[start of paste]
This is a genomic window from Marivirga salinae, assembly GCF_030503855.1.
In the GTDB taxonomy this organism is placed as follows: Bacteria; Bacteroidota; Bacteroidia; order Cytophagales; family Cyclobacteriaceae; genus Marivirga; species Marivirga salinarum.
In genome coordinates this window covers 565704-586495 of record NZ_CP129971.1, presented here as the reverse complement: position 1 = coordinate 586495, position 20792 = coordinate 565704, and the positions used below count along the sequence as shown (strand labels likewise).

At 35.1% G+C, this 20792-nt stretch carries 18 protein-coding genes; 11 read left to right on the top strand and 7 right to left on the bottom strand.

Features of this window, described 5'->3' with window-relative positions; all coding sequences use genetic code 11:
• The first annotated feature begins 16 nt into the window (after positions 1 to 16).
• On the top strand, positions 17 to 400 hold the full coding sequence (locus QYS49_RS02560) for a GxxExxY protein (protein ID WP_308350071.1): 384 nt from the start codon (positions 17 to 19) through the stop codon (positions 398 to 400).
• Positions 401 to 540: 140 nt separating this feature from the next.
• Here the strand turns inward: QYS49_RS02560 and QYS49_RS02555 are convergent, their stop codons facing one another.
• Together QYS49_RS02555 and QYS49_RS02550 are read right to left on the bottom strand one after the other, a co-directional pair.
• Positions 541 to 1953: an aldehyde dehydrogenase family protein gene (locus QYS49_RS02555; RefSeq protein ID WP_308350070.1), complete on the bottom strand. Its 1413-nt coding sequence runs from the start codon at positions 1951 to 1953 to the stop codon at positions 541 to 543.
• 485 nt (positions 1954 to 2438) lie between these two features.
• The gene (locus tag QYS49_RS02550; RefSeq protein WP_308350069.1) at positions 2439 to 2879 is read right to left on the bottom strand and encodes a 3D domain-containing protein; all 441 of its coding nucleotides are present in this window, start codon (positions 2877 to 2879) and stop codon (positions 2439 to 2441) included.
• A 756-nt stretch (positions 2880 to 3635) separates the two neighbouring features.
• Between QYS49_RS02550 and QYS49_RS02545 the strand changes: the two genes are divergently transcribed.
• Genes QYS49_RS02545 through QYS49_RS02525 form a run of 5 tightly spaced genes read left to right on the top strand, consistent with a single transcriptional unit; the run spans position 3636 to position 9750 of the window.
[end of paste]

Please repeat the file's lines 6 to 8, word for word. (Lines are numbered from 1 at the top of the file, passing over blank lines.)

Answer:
• The first annotated feature begins 16 nt into the window (after positions 1 to 16).
• On the top strand, positions 17 to 400 hold the full coding sequence (locus QYS49_RS02560) for a GxxExxY protein (protein ID WP_308350071.1): 384 nt from the start codon (positions 17 to 19) through the stop codon (positions 398 to 400).
• Positions 401 to 540: 140 nt separating this feature from the next.